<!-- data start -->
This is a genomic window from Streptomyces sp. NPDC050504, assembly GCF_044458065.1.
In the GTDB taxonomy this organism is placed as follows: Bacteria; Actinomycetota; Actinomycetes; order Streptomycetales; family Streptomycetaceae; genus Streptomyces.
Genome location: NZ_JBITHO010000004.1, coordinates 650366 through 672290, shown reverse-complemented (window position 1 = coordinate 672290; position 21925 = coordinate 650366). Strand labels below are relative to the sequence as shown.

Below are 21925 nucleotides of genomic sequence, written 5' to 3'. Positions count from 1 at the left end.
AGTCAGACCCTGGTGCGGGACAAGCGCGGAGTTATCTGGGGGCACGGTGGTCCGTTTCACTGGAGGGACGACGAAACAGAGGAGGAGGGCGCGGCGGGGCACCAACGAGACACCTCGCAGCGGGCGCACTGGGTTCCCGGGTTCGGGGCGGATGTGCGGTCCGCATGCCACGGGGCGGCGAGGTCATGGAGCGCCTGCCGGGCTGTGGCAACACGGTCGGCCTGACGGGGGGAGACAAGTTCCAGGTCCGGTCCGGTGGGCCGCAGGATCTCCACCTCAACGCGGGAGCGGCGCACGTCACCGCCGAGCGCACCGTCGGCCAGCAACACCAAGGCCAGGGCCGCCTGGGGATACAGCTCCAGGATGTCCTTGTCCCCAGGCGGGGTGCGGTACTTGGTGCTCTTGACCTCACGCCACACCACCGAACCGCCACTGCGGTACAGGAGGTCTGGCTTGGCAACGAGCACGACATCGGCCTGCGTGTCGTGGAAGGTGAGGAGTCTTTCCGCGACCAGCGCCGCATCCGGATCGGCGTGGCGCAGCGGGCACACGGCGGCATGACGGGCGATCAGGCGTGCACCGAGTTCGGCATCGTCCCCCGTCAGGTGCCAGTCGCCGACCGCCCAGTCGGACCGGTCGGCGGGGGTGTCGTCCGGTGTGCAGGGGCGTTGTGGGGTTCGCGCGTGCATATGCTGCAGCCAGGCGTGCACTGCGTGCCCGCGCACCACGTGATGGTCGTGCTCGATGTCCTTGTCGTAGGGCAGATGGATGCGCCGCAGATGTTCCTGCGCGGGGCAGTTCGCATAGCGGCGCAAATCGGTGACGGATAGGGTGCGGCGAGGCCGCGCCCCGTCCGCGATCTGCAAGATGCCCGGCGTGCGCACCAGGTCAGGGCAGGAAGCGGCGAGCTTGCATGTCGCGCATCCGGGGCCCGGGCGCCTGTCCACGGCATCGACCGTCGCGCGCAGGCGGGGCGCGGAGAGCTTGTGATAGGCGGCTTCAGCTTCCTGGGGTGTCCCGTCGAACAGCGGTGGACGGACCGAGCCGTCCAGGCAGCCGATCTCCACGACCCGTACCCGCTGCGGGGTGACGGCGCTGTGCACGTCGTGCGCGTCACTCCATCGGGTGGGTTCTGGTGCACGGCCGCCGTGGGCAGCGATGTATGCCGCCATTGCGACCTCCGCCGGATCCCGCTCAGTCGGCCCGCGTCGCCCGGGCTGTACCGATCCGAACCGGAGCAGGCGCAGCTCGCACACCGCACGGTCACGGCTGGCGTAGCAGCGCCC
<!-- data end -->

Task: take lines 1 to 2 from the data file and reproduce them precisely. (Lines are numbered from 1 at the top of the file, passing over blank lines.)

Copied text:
This is a genomic window from Streptomyces sp. NPDC050504, assembly GCF_044458065.1.
In the GTDB taxonomy this organism is placed as follows: Bacteria; Actinomycetota; Actinomycetes; order Streptomycetales; family Streptomycetaceae; genus Streptomyces.